Occlusive or inflammatory disease that develops within the peripheral arteries, veins, or lymphatics. Pathologic contributors include atherosclerosis, thromboembolism, vasculitis, and fibromuscular dysplasia.
ARTERIOSCLEROSIS OF PERIPHERAL ARTERIES
Intermittent claudication is muscular cramping with exercise, quickly relieved by rest. Pain in buttocks and thighs suggests aortoiliac disease; calf muscle pain implies femoral or popliteal artery disease. More advanced arteriosclerotic obstruction results in pain at rest; painful ulcers of the feet (sometimes painless in diabetics) may result.
Decreased peripheral pulses (ankle:brachial index <1.0, <0.5 with severe ischemia), blanching of affected limb with elevation, dependent rubor (redness). Ischemic ulcers or gangrene of toes may be present.
Segmental pressure measurements and Doppler ultrasound of peripheral pulses before and immediately after exercise localizes stenoses; magnetic resonance angiography, computed tomographic angiography (CTA), or conventional arteriography is performed if mechanical revascularization (surgical or percutaneous) is planned.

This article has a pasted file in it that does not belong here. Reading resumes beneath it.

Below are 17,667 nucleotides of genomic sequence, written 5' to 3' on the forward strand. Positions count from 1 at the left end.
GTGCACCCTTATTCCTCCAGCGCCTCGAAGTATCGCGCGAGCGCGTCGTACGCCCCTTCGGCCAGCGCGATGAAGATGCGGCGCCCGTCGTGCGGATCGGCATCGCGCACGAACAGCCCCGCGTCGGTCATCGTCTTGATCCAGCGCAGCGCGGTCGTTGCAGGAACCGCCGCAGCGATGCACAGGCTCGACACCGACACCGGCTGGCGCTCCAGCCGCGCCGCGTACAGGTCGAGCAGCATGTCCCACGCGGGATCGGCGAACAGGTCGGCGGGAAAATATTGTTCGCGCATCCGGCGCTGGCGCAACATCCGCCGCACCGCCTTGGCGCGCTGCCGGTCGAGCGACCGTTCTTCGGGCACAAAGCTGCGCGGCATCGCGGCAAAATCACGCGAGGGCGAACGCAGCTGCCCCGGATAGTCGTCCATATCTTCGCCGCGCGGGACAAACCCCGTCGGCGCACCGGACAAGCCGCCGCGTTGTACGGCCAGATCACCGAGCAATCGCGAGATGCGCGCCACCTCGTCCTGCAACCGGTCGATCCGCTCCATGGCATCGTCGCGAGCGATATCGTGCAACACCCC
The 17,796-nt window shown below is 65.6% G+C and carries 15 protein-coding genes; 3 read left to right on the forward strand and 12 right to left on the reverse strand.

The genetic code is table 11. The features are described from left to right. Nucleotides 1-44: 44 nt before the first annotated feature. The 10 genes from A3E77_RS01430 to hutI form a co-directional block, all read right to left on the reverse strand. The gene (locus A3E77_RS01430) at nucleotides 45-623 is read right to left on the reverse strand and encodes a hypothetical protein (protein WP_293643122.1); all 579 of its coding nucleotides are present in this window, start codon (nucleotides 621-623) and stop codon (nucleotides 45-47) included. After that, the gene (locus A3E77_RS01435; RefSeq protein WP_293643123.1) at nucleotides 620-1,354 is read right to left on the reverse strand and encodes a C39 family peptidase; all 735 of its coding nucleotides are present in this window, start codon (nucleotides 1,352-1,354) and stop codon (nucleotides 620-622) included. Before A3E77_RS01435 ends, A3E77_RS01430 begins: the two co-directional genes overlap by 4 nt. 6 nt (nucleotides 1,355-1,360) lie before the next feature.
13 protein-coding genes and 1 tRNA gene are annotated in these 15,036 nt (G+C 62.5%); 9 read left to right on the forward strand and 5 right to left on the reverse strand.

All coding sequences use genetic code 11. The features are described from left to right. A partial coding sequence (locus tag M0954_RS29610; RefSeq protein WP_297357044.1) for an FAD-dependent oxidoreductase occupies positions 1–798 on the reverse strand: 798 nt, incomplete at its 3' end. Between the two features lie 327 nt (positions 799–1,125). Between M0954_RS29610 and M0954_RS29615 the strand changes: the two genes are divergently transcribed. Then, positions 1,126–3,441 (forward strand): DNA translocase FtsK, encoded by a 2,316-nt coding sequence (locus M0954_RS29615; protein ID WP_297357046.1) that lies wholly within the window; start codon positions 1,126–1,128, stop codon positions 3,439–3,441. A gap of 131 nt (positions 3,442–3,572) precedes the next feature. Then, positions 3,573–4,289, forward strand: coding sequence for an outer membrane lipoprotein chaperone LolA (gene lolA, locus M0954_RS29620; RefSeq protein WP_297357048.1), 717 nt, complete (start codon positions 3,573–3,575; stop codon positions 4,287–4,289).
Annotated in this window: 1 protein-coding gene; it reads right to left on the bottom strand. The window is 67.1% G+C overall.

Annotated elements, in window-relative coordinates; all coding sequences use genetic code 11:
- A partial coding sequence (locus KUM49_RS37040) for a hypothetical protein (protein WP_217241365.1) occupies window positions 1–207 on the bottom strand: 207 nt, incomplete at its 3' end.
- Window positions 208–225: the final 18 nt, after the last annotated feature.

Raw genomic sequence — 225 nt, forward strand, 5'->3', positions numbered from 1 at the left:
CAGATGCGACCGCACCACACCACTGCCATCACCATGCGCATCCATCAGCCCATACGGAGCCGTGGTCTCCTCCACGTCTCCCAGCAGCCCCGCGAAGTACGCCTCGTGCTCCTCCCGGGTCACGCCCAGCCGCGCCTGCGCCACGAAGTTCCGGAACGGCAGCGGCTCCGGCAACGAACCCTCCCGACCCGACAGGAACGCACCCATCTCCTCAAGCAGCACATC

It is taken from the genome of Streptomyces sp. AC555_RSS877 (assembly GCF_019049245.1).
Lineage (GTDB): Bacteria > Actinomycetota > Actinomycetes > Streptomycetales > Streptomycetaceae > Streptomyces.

Most pts can be managed medically with daily exercise program, careful foot care (especially in diabetics), treatment of hypercholesterolemia, and local debridement of ulcerations. Abstinence from cigarettes is mandatory. Antiplatelet and statin therapies are indicated to reduce future cardiovascular events. Some, but not all, pts note symptomatic improvement with drug therapy (cilostazol or pentoxifylline). Pts with severe claudication, rest pain, or gangrene are candidates for revascularization (arterial reconstructive surgery or percutaneous transluminal angioplasty/stent placement).
OTHER CONDITIONS THAT IMPAIR PERIPHERAL ARTERIAL FLOW
Results from thrombus or vegetation within the heart or aorta, or paradoxically from a venous thrombus through a right-to-left intracardiac shunt.
Sudden pain or numbness in an extremity in the absence of previous history of claudication.
Absent pulse, pallor, and decreased temperature of limb distal to the occlusion. Lesion is identified by angiography.
TREATMENT: ARTERIAL EMBOLISM
IV heparin is administered to prevent propagation of clot. For acute severe ischemia, immediate endovascular or surgical embolectomy is indicated. Thrombolytic therapy (e.g., tissue plasminogen activator, reteplase, or tenecteplase) may be effective for recent thrombus within atherosclerotic vessel or arterial bypass graft.
A subset of acute arterial occlusion due to embolization of fibrin, platelets, and cholesterol debris from more proximal atheromas or aneurysm; typically occurs after intraarterial instrumentation. Depending on location, may lead to stroke, renal insufficiency, or pain and tenderness in embolized tissue. Atheroembolism to lower extremities results in blue toe syndrome, which can progress to necrosis and gangrene. Treatment is supportive; for recurrent episodes, surgical intervention in the proximal atherosclerotic vessel or aneurysm may be required.
Manifest by Raynaud’s phenomenon ...